After 30 Long Years, Whovians May Get a Good 'Doctor Who' Video Game
Game developers have been trying (and failing) to make a decent 'Doctor Who' game for decades.
For 30 years, developers have been trying to make a decent Doctor Who video game, and for 30 years they have been failing miserably. Limitations of technology, horrendous design, licensing squabbles, poor execution, and more often than not, plain ol’ terrible decision-making have turned the quest into a running comedy of errors. Luckily, a truly great Doctor Who game might finally be on the horizon, though from an unlikely source.
It’s Not for Lack of Trying
There have been several attempts at Doctor Who video games, dating back to 1983. The BBC commissioned Doctor Who: The First Adventure for its own BBC Micro computer. Even by 1983 standards, the cassette-based game, which resembled a bootlegged Pac-Man, was downright terrible. Two years later, the BBC flipped genres and produced Doctor Who and the Warlord as a text-adventure similar to Zork and the popular Scott Adams series.
The BBC’s next foray into a Doctor Who game was Doctor Who and the Mines of Terror. Thankfully this time around, the BBC decided to license the franchise to a legitimate game development studio, and the new entry was leaps and bounds ahead of The First Adventure. But while the gameplay and graphics were on par with the other side-scrollers available at the time, the BBC decided to save few bucks by not using characters created by legendary show writer Terry Nation (who owned the rights to a number of important Who characters). Subsequently, instead of battling actual Daleks, players helped the Doctor thwart generic robot adversaries who kinda sorta looked like heavily pixelated Daleks, if you squinted the right way.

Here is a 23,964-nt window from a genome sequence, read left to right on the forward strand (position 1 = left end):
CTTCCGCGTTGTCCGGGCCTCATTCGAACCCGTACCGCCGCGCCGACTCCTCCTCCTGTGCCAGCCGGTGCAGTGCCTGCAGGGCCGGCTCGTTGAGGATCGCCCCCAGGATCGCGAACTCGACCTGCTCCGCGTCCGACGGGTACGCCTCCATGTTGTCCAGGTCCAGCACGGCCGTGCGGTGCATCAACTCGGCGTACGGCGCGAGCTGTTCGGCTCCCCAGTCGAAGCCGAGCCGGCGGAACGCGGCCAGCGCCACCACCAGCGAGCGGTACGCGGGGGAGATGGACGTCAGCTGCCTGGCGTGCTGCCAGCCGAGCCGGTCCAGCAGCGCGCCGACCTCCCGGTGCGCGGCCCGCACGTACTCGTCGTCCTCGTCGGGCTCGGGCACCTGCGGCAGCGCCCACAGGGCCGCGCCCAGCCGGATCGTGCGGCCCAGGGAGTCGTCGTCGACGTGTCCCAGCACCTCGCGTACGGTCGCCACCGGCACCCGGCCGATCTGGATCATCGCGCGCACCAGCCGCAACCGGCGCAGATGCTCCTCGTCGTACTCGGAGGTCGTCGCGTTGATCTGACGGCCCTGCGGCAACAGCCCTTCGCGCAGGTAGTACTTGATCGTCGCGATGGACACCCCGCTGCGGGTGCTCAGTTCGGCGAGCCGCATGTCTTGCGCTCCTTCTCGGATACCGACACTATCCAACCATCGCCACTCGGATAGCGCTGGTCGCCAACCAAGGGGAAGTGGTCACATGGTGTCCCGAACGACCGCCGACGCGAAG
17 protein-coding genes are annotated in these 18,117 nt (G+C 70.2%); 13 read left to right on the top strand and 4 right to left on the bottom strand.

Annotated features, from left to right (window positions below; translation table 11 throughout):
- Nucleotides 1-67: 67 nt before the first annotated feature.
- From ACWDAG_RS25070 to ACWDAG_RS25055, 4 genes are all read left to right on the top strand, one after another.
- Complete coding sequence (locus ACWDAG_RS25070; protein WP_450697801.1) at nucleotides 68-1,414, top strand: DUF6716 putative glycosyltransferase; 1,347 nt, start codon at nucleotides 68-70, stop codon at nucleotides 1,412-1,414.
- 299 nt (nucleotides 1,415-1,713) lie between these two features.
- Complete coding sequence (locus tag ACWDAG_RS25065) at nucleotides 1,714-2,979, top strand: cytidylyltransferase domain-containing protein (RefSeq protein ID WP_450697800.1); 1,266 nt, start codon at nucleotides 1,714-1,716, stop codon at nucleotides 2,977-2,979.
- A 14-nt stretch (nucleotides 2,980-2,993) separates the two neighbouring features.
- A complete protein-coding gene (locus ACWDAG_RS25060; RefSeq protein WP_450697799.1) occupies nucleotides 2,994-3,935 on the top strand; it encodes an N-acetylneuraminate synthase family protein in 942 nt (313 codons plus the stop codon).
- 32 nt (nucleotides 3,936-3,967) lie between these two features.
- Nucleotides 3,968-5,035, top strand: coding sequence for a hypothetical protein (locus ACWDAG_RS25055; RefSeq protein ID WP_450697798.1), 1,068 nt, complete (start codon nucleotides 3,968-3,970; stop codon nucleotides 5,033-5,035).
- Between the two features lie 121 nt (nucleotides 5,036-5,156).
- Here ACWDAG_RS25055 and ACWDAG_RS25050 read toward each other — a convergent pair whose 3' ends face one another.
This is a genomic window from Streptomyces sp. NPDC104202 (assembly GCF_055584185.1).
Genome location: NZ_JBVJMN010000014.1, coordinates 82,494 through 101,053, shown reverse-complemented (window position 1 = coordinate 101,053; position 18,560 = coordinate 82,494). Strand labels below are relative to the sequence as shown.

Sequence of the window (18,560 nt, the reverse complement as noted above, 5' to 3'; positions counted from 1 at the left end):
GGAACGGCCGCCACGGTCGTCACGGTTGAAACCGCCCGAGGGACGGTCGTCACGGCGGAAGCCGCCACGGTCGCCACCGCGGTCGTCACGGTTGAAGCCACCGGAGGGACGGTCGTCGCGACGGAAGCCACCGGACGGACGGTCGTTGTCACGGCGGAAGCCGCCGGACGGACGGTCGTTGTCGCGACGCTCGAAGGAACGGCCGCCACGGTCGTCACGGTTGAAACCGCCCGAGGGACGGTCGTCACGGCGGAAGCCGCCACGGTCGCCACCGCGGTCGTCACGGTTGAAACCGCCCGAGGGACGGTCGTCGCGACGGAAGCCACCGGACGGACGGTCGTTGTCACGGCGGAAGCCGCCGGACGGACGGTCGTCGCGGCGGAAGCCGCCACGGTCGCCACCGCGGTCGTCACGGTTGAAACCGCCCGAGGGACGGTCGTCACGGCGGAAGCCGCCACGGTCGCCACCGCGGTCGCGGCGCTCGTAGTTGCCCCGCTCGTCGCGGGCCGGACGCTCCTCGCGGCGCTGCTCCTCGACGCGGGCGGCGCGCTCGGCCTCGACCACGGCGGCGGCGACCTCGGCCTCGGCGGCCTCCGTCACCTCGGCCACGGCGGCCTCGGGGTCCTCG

New Tech, Same Ol’ Crap
While the technology kept improving, the games … well, didn’t. In fairness, the 1992 release [Dalek Attack]https://archive.org/details/msdos_Dalek_Attack_1992) (click the link to take it for a spin yourself) wasn’t a bad foray into the 16-bit market, but in the era of the Sega Genesis and Super Nintendo, it was released for only the PC and outdated home computer systems like the Commodore 64. Doctor Who: Destiny of the Doctors looked to be the game Whovians had been waiting for: Not only was it fully licensed, but the CD-ROM game also featured new dialogue from all the living Doctor Who actors. For as much as they put into the production value, however, you didn’t actually play as the Doctor, but rather a globby alien thing called “The Graak.”
After the show’s reboot in 2005, it seemed like a given that someone, somewhere would knock decent Who game. And while the attempts in the ’00s were much better than their predecessors, the next-gen Doctor Who games were a series of tragedies. Three years after the reboot’s debut, the BBC finally got around to greenlighting a new project: a joint venture with Top Trumps that basically amounted to a virtual card game. I suppose if that’s your cup of tea, the Top Trumps game wasn’t terrible, but not quite what those of us who had been pining for a decent Doctor Who video game wanted … expected.